A Split Focus Diopter is half convex glass that attaches in front of the camera’s main lens to make half the lens nearsighted. The lens can focus on a plane in the background and the diopter on a foreground element. In the 1970′s and 1980′s, Brian De Palma championed the use of this tool to enhance the visual and emotional experience of his films.
The Split Diopter allows for Deep Focus cinematography but requires much less light. It also delivers a distinctive look that blends sharp and out-of-focus imagery all in one frame. Subjects in both foreground and background can be kept in focus. In the video below are all 15 Split Diopter shots from Brian De Palma’s film Blow Out (1981).
You have probably seen many Split Diopter shots and not even realized it. They carry an other-worldly look that feels different from a normally lensed shot. It can be perceived as disorientating as our vision doesn’t work the same way.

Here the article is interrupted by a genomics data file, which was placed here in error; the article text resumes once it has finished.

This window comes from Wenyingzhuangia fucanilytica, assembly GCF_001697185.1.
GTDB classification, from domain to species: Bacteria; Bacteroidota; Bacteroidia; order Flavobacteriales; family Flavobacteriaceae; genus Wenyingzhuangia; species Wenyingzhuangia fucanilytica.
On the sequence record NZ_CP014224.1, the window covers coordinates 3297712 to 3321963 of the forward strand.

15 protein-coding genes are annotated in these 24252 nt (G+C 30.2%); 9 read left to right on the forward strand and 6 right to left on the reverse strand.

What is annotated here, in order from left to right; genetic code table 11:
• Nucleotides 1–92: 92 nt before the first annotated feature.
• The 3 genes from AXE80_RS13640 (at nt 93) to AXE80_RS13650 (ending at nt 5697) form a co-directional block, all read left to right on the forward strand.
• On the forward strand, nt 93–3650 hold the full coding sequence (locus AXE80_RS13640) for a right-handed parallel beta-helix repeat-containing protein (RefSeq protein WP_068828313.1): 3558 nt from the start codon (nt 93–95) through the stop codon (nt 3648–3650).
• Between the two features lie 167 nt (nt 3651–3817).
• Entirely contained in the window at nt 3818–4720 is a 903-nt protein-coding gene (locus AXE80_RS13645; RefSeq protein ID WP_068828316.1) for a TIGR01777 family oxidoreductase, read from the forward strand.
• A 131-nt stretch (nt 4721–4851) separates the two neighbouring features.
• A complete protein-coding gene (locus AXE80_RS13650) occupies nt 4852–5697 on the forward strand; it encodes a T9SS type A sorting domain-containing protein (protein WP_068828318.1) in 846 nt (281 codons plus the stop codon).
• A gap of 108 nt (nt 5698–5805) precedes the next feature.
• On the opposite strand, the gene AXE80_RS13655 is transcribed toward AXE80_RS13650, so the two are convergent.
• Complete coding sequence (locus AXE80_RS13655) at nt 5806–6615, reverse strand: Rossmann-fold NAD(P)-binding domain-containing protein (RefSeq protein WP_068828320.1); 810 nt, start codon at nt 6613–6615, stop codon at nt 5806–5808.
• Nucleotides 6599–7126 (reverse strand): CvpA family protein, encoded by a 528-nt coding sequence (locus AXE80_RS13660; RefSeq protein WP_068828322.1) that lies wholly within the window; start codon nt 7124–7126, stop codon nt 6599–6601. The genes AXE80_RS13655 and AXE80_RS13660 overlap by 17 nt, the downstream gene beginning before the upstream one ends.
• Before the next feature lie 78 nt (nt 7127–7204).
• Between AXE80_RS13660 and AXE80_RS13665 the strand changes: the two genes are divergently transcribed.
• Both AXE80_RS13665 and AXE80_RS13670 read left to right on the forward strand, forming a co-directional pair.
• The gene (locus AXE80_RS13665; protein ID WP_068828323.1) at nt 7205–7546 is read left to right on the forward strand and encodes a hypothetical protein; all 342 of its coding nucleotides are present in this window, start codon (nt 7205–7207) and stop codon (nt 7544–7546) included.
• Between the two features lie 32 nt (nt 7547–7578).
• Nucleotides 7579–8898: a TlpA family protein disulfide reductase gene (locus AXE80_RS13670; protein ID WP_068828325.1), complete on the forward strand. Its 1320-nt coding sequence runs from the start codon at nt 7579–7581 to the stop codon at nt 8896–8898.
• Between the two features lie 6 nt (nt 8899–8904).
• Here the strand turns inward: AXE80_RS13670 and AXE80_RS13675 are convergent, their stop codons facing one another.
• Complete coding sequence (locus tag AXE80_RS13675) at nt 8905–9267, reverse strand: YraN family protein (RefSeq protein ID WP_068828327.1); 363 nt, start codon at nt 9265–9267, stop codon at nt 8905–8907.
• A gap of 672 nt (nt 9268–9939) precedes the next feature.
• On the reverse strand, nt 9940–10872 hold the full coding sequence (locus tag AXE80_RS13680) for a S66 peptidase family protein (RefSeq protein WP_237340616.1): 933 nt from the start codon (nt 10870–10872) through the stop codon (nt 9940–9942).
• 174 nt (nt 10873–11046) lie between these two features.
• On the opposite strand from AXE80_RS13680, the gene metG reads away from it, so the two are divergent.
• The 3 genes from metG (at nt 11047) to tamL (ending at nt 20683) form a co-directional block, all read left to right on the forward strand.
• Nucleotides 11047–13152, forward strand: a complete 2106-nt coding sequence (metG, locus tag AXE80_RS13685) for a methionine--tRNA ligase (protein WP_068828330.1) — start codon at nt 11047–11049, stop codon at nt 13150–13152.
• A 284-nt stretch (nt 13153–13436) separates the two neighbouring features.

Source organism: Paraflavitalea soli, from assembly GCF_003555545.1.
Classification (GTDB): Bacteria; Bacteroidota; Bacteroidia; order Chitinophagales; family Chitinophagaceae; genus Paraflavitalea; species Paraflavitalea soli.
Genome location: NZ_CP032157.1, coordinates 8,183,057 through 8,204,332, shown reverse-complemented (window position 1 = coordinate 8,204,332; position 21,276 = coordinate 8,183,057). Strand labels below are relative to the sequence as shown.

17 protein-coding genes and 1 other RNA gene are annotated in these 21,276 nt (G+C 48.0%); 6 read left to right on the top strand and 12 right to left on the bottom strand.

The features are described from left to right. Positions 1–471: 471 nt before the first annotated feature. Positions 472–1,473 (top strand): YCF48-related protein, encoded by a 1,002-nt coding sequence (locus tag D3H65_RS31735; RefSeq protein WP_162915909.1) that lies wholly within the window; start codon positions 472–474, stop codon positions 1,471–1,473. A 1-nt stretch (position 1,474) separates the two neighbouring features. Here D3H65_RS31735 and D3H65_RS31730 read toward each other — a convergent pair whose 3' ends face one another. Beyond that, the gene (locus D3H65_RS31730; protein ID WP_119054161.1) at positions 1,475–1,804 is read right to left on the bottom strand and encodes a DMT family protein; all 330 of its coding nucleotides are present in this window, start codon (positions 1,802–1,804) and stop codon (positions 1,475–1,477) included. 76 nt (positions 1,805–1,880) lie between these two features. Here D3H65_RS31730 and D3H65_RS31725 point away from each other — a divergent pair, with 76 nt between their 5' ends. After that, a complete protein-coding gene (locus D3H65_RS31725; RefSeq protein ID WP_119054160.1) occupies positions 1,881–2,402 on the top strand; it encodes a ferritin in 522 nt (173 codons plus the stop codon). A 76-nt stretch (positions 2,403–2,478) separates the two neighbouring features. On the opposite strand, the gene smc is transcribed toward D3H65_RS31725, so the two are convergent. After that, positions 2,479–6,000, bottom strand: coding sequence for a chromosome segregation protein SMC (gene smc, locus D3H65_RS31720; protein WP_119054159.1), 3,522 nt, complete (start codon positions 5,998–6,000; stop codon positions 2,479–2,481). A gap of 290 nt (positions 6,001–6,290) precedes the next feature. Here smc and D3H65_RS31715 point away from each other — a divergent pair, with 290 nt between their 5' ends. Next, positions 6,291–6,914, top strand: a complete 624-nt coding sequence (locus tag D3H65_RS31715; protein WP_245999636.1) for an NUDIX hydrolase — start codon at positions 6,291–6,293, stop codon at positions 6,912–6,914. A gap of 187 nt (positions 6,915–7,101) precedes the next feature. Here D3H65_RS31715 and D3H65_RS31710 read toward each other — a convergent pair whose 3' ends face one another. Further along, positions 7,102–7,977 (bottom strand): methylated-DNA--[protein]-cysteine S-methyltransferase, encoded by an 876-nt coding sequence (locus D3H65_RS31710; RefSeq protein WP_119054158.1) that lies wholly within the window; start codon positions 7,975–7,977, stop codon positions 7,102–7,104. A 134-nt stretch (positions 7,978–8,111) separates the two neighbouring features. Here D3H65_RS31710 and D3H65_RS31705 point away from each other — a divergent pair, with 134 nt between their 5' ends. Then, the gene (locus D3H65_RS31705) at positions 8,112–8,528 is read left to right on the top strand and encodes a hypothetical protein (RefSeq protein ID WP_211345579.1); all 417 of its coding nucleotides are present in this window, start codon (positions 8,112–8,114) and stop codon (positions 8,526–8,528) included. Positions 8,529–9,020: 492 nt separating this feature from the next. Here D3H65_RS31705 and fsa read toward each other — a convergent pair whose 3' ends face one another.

The Split Diopter has a clear line down the middle of the frame between foreground and background.
Vertical lines in the frame can be used to hide the shift between foreground and background focus.
Darkness in the frame can also be used to disguise the use of the Split Diopter.
Split Diopters shots can add enhanced hyper-realism to emotional moments.
Robert Wise used the Split Diopter extensively in Star Trek: The Motion Picture.
Steven Spielberg splits the screen in Jaws.
The bottom line is that Split Diopters help achieve the cinematic and story goal of emphasizing subjects as needed by the Director and DP. When utilized for decisive or important moments…they can visually amplify the dramatic tension for the viewer. If used too often, just like with any other technique, the magic of this tool will diminish and the effect will become obvious.
Used sparingly and hidden within the frame…Brian De Palma chose 15 moments in ‘Blow Out’ to bust out the Split Diopter.
Until next time…